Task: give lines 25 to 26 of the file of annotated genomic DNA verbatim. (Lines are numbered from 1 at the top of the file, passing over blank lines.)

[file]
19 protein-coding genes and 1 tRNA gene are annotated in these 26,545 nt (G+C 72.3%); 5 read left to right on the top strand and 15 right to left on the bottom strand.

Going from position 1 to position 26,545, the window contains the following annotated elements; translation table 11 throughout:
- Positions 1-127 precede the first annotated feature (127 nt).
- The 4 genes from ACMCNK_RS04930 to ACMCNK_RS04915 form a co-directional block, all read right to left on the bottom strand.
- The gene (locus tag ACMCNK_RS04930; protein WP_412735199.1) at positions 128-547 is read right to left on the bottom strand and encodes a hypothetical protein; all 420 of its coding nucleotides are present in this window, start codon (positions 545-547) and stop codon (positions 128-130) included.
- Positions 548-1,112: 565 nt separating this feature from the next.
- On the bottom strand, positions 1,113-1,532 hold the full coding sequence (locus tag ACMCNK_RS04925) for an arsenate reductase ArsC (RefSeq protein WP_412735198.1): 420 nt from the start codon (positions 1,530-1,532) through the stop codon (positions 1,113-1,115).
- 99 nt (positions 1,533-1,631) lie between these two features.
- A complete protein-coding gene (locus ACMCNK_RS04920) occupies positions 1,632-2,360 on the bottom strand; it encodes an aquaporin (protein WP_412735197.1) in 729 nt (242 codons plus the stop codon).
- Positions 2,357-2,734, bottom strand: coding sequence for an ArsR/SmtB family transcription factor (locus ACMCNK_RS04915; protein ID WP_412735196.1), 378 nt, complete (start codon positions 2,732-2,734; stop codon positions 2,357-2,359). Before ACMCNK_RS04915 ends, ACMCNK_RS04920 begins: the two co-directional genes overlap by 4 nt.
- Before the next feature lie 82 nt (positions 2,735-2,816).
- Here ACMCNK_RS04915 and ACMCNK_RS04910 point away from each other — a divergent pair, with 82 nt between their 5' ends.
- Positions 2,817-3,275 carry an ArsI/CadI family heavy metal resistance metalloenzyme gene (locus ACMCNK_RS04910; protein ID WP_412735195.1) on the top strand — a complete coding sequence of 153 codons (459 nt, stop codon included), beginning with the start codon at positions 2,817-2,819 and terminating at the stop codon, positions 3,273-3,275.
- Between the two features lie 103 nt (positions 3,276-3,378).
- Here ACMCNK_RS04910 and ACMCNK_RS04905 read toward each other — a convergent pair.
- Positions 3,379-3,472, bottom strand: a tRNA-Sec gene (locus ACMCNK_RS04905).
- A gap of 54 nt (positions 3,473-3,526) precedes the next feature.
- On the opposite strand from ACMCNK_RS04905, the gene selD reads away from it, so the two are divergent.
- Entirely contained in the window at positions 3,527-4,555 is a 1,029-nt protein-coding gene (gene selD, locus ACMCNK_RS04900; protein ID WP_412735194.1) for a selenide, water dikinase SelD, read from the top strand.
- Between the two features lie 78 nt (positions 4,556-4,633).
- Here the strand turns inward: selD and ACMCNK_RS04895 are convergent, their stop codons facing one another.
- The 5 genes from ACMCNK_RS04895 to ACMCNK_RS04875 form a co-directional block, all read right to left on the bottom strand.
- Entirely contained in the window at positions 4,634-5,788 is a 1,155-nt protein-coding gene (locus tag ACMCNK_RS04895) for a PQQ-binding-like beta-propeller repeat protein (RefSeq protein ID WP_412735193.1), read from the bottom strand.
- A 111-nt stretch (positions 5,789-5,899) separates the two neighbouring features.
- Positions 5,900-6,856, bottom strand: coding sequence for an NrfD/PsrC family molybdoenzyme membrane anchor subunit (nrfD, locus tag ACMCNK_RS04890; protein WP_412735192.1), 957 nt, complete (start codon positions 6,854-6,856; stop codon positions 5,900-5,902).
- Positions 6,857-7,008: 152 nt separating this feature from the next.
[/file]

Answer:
- Positions 5,900-6,856, bottom strand: coding sequence for an NrfD/PsrC family molybdoenzyme membrane anchor subunit (nrfD, locus tag ACMCNK_RS04890; protein WP_412735192.1), 957 nt, complete (start codon positions 6,854-6,856; stop codon positions 5,900-5,902).
- Positions 6,857-7,008: 152 nt separating this feature from the next.